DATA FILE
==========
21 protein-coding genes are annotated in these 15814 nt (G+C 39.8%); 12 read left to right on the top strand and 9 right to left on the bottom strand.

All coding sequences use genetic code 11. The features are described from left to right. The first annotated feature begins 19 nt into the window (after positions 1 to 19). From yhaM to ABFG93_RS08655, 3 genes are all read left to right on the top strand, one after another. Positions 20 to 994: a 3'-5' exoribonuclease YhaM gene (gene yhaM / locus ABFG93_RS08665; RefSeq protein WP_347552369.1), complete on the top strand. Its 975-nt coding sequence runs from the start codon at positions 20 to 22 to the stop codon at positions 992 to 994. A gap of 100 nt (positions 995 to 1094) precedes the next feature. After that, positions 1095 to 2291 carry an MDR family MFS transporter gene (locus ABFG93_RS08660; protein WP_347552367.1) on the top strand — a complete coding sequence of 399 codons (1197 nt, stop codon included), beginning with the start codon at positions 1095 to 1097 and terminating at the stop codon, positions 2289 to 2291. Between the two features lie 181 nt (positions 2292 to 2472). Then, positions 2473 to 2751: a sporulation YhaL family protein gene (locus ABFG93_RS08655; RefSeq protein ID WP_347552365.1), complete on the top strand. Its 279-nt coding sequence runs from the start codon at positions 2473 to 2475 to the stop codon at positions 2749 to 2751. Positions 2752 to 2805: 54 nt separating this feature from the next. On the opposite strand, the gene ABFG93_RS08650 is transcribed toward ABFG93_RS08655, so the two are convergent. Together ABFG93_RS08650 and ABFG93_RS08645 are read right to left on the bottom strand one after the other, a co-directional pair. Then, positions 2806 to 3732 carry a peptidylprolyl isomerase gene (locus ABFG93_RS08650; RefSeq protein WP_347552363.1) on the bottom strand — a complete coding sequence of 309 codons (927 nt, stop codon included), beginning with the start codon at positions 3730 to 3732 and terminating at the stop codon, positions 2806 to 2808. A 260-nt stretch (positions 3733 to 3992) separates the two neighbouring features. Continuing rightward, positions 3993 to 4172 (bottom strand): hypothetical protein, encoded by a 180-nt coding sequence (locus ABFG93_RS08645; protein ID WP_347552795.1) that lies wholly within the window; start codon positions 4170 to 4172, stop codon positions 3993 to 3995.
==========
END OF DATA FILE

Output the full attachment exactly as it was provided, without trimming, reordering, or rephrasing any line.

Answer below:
21 protein-coding genes are annotated in these 15814 nt (G+C 39.8%); 12 read left to right on the top strand and 9 right to left on the bottom strand.

All coding sequences use genetic code 11. The features are described from left to right. The first annotated feature begins 19 nt into the window (after positions 1 to 19). From yhaM to ABFG93_RS08655, 3 genes are all read left to right on the top strand, one after another. Positions 20 to 994: a 3'-5' exoribonuclease YhaM gene (gene yhaM / locus ABFG93_RS08665; RefSeq protein WP_347552369.1), complete on the top strand. Its 975-nt coding sequence runs from the start codon at positions 20 to 22 to the stop codon at positions 992 to 994. A gap of 100 nt (positions 995 to 1094) precedes the next feature. After that, positions 1095 to 2291 carry an MDR family MFS transporter gene (locus ABFG93_RS08660; protein WP_347552367.1) on the top strand — a complete coding sequence of 399 codons (1197 nt, stop codon included), beginning with the start codon at positions 1095 to 1097 and terminating at the stop codon, positions 2289 to 2291. Between the two features lie 181 nt (positions 2292 to 2472). Then, positions 2473 to 2751: a sporulation YhaL family protein gene (locus ABFG93_RS08655; RefSeq protein ID WP_347552365.1), complete on the top strand. Its 279-nt coding sequence runs from the start codon at positions 2473 to 2475 to the stop codon at positions 2749 to 2751. Positions 2752 to 2805: 54 nt separating this feature from the next. On the opposite strand, the gene ABFG93_RS08650 is transcribed toward ABFG93_RS08655, so the two are convergent. Together ABFG93_RS08650 and ABFG93_RS08645 are read right to left on the bottom strand one after the other, a co-directional pair. Then, positions 2806 to 3732 carry a peptidylprolyl isomerase gene (locus ABFG93_RS08650; RefSeq protein WP_347552363.1) on the bottom strand — a complete coding sequence of 309 codons (927 nt, stop codon included), beginning with the start codon at positions 3730 to 3732 and terminating at the stop codon, positions 2806 to 2808. A 260-nt stretch (positions 3733 to 3992) separates the two neighbouring features. Continuing rightward, positions 3993 to 4172 (bottom strand): hypothetical protein, encoded by a 180-nt coding sequence (locus ABFG93_RS08645; protein ID WP_347552795.1) that lies wholly within the window; start codon positions 4170 to 4172, stop codon positions 3993 to 3995.